Thousands of refugees, including unaccompanied children, face the prospect of no work rights and limited support beyond next year as the latest political impasse on asylum seekers widened to include Queensland MP Clive Palmer.
As Immigration Minister Scott Morrison vowed that 33,000 boat arrivals would remain in detention or on bridging visas indefinitely, Mr Palmer compared the treatment of women and children to a ''neo-fascist state''.
Mr Morrison said the asylum seekers would be subject to tougher conditions than would apply with temporary protection visas until Parliament agreed to restore the visa class, but Mr Palmer's remarks suggest the new Senate next year will continue to resist the move. He said that unless the treatment of women and children asylum seekers improved, his Palmer United Party would not be supporting the return of TPVs.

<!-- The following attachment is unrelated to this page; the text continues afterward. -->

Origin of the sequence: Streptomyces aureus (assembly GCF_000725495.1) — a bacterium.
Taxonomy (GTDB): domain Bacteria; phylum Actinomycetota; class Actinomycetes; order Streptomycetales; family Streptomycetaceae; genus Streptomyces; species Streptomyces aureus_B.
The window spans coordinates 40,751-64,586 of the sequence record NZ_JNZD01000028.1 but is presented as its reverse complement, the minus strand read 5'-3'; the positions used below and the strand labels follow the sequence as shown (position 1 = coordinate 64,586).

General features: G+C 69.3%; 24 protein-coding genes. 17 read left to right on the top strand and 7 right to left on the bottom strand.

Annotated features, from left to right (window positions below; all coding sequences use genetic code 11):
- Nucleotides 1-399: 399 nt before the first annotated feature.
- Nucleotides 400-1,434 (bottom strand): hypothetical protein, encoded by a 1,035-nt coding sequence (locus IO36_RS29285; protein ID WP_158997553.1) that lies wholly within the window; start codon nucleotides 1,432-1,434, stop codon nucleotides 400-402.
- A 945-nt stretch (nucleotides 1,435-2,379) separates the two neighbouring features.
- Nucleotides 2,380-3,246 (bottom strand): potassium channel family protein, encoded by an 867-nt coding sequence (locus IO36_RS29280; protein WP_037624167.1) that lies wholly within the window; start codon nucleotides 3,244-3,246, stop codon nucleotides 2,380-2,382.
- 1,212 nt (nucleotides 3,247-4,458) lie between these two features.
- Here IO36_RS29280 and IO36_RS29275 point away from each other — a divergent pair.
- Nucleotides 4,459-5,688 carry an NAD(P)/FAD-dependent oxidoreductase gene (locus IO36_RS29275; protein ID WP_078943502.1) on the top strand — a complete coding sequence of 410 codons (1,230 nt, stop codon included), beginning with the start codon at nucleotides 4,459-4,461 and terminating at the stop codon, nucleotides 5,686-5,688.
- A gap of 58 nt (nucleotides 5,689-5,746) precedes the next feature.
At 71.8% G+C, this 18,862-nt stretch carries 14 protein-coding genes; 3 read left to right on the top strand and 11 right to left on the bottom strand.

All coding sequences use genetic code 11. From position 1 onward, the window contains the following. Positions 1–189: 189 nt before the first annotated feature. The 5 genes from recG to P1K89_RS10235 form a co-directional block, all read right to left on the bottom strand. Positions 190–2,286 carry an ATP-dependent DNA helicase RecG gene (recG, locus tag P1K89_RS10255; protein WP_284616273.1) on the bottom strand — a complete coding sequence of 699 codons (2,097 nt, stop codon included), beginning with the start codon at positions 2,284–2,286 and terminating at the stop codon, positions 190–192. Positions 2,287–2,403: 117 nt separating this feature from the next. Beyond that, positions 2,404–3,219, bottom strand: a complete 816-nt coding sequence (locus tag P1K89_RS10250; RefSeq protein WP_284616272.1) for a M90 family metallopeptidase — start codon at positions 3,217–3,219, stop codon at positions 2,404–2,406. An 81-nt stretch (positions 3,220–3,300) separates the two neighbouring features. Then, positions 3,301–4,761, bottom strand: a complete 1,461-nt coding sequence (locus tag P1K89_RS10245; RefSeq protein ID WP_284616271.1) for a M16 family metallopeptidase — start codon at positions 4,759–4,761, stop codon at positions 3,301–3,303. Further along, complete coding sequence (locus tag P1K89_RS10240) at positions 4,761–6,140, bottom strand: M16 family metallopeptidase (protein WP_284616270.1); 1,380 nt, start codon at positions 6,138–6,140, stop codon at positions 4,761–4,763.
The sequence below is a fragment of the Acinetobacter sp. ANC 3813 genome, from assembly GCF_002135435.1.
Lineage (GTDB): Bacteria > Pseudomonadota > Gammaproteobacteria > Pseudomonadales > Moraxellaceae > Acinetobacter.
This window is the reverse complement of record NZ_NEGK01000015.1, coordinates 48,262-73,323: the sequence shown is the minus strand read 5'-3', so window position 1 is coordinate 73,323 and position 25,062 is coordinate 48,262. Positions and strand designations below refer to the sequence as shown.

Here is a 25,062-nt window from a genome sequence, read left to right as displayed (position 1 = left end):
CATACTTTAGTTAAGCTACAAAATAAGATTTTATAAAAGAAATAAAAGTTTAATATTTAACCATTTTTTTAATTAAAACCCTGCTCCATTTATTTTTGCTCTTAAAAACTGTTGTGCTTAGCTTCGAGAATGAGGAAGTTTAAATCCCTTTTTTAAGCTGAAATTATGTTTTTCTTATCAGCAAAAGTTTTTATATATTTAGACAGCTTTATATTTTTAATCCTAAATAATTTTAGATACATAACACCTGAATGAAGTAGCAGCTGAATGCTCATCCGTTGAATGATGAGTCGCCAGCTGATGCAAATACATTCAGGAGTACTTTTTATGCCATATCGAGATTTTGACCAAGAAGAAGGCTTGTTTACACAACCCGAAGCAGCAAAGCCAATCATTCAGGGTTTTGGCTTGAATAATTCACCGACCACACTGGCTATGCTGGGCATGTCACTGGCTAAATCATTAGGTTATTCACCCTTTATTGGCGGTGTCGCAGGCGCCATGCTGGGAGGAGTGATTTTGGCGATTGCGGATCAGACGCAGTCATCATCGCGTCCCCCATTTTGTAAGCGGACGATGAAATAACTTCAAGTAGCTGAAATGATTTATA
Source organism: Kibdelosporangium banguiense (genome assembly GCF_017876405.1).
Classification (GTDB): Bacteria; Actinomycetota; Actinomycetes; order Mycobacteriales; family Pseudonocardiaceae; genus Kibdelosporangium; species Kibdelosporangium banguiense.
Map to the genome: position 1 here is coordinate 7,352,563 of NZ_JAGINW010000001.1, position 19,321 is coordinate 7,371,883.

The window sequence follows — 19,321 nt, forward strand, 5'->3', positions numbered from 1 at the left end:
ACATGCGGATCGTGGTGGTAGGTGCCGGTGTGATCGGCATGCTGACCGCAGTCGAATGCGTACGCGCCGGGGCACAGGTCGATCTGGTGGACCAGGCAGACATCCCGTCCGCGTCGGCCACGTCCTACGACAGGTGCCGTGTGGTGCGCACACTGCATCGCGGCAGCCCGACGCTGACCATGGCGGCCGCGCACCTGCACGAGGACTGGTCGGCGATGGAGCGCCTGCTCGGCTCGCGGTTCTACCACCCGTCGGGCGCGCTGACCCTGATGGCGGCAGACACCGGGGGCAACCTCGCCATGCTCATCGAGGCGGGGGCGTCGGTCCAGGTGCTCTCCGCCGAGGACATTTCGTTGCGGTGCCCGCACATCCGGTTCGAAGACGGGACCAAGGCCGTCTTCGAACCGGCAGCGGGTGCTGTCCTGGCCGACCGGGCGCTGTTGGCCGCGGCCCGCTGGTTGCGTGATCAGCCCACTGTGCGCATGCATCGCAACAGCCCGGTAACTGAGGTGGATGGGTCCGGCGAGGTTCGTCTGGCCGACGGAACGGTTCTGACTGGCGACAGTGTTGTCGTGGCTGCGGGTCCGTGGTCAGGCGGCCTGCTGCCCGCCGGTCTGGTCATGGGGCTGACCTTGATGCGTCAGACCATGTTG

After the Greens and Labor combined to block the return of TPVs this week, Mr Morrison used his powers under the Migration Act to cap the number of permanent visas for boat arrivals at the number issued before the Abbott government was sworn in.
The Greens plan to introduce on Thursday legislation denying Mr Morrison the ability to act without parliamentary approval, but the government has the numbers to defeat this in the lower house.